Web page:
Ethics and the Use of Performance Enhancers
Although athletes have used performance-enhancing drugs for a long time, these drugs became more prevalent in the late 1950s, when anabolic steroids came on the scene. Their use has been on the rise ever since (Todd 1987). Although precise figures are difficult to find, data from the U.S. National Football League show a large number of suspensions since 1982, when it implemented a policy of suspending players who tested positive for drugs (Boeck & Staimer 1996; Mosher & Atkins 2007). In this section we look at the use of performance enhancers—drugs as well as other things—from ethical perspectives (Osterhoudt 1991; Simon 2010).
The main ethical problem is that performance enhancers give athletes an unfair advantage over opponents. You might ask, then, which substances improve performance unfairly, and which substances improve it fairly? Your first answer might be that natural substances (e.g., food, testosterone) are fair, whereas unnatural substances (e.g., steroids, amphetamines) are not.
The distinction between natural and unnatural, however, is problematic. Technological breakthroughs in facilities and equipment—long-body tennis rackets, artificial track surfaces, sophisticated basketball shoes, and better-engineered racing bicycles—are unnatural. Yet performance enhancers such as these would generally be considered fair, even though limits are sometimes placed on technology (e.g., golf balls and baseballs could be engineered to travel farther, but limits are placed on this attribute). However, although testosterone is a natural substance, its use is typically considered unfair when it is taken in doses beyond what a person might produce in his or her own body (Brown 1980).
One solution is to create a level playing field by giving all competitors access to whatever performance-enhancing aids they want. Another possibility is to distinguish between performance enhancers that increase a body’s capabilities and those that just make it possible to use more effectively whatever capabilities the body already has (Perry 1983). But neither of these options, for a variety of reasons, has proved satisfactory.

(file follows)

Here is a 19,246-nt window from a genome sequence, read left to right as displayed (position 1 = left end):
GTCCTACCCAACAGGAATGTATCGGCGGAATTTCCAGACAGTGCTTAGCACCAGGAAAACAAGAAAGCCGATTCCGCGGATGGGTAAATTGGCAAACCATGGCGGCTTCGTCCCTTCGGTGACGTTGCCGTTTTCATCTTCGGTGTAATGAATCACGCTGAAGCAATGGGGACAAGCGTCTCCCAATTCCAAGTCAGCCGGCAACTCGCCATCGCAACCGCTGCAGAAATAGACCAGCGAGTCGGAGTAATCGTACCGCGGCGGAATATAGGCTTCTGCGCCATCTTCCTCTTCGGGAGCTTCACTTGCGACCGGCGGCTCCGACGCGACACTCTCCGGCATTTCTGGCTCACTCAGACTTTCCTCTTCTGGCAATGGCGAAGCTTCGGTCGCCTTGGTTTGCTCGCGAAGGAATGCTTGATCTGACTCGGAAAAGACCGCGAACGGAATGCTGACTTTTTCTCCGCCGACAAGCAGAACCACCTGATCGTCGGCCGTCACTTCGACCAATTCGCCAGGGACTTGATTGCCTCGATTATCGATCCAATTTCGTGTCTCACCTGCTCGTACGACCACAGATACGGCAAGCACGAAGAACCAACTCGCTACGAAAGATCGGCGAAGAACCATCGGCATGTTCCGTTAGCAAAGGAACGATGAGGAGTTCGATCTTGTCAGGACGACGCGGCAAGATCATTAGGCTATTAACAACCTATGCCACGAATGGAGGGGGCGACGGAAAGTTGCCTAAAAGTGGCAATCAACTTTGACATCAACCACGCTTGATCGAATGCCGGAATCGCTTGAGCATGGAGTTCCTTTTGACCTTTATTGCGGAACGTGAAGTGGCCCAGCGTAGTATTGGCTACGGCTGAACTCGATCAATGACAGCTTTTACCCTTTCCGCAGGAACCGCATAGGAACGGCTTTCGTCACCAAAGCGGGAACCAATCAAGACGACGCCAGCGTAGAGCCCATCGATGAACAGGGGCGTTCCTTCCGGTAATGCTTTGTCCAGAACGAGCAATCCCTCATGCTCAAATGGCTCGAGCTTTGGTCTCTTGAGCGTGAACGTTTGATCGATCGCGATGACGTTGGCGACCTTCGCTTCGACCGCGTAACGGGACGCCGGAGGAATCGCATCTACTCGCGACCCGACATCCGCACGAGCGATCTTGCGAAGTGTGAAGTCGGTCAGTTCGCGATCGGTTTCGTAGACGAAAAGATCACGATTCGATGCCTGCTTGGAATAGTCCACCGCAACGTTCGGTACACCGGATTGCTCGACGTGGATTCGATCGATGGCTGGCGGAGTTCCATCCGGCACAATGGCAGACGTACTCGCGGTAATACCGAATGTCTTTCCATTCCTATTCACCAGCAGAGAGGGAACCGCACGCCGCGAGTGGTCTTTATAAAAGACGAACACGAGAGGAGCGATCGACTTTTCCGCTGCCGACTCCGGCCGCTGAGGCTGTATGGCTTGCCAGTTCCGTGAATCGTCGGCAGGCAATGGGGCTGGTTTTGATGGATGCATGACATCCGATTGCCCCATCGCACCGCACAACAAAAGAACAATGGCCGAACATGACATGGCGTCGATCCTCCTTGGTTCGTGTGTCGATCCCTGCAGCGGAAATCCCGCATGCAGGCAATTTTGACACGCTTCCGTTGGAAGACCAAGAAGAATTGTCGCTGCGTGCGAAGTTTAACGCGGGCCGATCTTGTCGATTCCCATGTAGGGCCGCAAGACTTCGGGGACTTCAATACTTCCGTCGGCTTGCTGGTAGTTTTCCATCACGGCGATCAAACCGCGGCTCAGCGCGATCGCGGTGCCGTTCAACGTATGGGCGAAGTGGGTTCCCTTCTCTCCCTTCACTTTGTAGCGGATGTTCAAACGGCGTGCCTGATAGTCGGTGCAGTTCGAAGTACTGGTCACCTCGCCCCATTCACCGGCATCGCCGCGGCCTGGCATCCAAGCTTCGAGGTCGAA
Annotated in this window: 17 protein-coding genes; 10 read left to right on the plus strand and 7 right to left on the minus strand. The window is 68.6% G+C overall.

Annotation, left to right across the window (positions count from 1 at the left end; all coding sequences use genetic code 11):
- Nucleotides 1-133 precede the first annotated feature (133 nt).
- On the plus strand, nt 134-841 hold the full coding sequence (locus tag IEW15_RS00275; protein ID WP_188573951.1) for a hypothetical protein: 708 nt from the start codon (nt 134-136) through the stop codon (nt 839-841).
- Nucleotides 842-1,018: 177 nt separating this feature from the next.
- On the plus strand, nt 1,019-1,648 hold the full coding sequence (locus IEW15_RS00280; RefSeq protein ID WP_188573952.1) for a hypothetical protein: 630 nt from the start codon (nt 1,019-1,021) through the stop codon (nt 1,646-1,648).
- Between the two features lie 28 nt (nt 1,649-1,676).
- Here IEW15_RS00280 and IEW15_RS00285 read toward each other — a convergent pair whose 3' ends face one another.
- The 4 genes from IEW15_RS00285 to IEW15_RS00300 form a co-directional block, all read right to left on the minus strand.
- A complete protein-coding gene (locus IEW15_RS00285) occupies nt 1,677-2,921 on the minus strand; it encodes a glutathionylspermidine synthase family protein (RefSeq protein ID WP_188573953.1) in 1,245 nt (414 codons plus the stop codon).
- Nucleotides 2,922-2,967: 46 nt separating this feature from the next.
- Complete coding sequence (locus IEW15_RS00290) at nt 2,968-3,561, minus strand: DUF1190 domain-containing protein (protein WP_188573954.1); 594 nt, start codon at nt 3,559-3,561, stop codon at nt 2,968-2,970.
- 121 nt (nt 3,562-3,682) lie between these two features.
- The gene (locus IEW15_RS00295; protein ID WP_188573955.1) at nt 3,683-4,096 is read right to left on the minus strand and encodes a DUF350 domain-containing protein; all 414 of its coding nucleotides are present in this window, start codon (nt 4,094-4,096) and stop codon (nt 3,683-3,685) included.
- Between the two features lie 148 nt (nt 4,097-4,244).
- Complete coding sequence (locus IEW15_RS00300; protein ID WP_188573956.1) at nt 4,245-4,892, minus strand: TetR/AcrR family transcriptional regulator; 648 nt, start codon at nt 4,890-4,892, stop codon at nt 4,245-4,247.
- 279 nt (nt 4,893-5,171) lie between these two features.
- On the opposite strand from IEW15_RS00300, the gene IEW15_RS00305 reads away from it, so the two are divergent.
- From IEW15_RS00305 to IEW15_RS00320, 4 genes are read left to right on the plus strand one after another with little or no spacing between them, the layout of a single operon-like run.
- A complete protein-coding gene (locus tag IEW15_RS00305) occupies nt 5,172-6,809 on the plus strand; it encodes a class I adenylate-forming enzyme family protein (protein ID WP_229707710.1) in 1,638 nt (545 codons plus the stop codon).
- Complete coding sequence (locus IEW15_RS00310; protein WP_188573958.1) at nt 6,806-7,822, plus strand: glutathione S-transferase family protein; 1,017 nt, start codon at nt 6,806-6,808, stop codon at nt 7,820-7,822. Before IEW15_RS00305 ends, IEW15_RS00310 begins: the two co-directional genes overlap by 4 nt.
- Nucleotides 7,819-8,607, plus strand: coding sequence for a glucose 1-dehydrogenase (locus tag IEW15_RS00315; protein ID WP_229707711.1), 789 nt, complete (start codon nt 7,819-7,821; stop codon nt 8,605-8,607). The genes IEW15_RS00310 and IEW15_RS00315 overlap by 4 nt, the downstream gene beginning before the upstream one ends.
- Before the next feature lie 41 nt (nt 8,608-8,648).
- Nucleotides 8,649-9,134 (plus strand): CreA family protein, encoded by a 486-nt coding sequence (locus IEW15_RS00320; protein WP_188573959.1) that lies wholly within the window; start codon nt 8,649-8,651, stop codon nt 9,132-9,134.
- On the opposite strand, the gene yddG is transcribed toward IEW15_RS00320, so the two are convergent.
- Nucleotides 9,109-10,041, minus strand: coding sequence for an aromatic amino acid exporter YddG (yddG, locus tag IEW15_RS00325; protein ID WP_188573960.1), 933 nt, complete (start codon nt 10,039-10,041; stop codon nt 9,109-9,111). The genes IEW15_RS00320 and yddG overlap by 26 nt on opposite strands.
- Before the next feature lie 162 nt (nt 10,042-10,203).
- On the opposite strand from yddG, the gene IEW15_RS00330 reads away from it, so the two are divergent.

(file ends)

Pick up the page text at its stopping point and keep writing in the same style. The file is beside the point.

Another view suggests that performance enhancers should be prohibited if they put the health of an athlete or others at risk or if they are shown to make athletes dangerous role models for young children. But this approach raises serious questions about the rights and freedoms of athletes to make informed choices about their own health. It raises equally complicated questions about where, when, and under what conditions adult freedoms should be curtailed for the well-being of less mature or less well-informed individuals.
Finally, there is the matter of privacy and individual rights. When is drug testing acceptable, and when is it an ethically unwarranted intrusion on an athlete’s freedom as a human being? If we test athletes for recreational drugs or illegal drugs that don’t enhance performance, some would argue that we are invading their privacy in unacceptable ways (Thompson 1982).
Clearly, difficult ethical issues are connected with athletes’ use of performance enhancers. Uncertainties remain concerning which aids are morally unacceptable, although performance enhancers that present health risks to athletes seem to be viewed as less acceptable than other performance enhancers. Additional investigations are needed to examine the ethics connected with using different kinds of aids to enhance sport performance.